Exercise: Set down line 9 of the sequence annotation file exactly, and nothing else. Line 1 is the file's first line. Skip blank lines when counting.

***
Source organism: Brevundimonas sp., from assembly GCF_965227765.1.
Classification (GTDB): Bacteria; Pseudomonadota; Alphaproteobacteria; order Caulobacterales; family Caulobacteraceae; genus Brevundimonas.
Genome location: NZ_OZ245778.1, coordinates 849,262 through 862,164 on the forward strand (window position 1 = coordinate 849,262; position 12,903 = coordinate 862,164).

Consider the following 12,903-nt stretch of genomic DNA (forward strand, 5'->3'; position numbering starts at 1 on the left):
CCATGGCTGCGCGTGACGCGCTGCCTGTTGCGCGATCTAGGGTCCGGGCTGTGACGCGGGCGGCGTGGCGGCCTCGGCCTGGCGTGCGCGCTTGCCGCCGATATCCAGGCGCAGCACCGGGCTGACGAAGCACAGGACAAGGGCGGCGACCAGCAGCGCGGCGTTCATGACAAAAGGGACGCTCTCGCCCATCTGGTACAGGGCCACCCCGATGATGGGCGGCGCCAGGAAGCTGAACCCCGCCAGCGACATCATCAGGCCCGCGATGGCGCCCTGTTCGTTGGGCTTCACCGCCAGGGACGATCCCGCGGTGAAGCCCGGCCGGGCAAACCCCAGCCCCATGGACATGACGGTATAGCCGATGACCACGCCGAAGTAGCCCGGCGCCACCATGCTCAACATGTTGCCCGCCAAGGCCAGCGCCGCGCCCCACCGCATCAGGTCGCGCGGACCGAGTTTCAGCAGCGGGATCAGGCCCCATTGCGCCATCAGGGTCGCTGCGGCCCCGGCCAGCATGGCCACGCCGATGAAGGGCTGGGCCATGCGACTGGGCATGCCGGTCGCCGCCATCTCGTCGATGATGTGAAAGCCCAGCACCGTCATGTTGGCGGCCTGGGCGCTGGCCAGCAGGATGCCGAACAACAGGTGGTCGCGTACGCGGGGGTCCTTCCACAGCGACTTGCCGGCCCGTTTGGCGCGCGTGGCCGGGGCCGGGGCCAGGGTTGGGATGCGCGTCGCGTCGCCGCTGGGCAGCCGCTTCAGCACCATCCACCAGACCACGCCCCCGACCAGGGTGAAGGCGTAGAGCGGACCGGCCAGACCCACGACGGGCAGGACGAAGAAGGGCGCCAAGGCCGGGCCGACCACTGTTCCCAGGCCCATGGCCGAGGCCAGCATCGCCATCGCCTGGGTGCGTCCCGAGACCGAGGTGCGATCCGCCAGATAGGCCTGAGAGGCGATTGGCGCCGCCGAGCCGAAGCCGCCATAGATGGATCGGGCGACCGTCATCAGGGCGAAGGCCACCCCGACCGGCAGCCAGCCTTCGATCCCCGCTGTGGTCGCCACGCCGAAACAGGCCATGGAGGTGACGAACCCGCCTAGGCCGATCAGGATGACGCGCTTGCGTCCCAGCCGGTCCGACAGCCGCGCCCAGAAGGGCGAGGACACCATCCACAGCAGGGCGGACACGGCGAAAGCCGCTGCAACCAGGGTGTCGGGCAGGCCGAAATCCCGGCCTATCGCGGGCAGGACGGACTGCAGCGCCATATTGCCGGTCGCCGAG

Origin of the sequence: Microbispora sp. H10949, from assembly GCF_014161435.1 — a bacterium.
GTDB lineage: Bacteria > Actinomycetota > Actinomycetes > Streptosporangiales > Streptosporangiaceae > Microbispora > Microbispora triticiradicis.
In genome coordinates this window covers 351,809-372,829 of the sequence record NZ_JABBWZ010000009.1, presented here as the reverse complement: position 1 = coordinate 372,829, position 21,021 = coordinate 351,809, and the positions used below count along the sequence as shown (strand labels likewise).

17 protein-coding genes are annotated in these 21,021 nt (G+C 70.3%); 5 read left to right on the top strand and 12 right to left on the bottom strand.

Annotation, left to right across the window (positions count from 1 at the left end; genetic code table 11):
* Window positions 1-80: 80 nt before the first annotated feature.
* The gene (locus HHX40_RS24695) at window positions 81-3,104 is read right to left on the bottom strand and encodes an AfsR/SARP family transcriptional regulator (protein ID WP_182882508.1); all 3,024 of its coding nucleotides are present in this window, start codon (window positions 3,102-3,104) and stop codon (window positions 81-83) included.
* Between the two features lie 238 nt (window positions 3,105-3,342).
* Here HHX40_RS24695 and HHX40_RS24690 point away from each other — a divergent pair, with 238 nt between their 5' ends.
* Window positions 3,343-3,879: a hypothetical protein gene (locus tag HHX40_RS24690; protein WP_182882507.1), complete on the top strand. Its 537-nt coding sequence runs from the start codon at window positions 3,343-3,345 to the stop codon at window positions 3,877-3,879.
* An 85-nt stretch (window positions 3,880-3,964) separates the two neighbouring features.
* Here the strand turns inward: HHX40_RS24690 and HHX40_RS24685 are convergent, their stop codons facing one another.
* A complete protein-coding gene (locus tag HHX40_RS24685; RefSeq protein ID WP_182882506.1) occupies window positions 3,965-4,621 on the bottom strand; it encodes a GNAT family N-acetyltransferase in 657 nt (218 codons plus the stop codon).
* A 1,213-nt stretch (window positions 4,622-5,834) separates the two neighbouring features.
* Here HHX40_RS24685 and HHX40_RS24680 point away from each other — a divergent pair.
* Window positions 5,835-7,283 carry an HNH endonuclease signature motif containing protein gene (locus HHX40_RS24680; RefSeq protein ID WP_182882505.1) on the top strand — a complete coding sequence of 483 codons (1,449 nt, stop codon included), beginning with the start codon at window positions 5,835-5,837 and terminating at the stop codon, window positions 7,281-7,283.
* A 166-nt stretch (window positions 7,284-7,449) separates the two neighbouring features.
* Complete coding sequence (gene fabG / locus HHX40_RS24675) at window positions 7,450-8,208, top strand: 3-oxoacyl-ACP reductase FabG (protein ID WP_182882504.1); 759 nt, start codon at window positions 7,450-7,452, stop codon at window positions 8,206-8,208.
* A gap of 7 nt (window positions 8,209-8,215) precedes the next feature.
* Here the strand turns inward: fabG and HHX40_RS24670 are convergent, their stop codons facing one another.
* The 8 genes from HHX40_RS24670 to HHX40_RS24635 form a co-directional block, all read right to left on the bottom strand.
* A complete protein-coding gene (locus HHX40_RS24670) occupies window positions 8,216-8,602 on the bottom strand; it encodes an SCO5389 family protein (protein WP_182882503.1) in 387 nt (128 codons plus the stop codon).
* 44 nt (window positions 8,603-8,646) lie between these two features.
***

17 protein-coding genes are annotated in these 21,021 nt (G+C 70.3%); 5 read left to right on the top strand and 12 right to left on the bottom strand.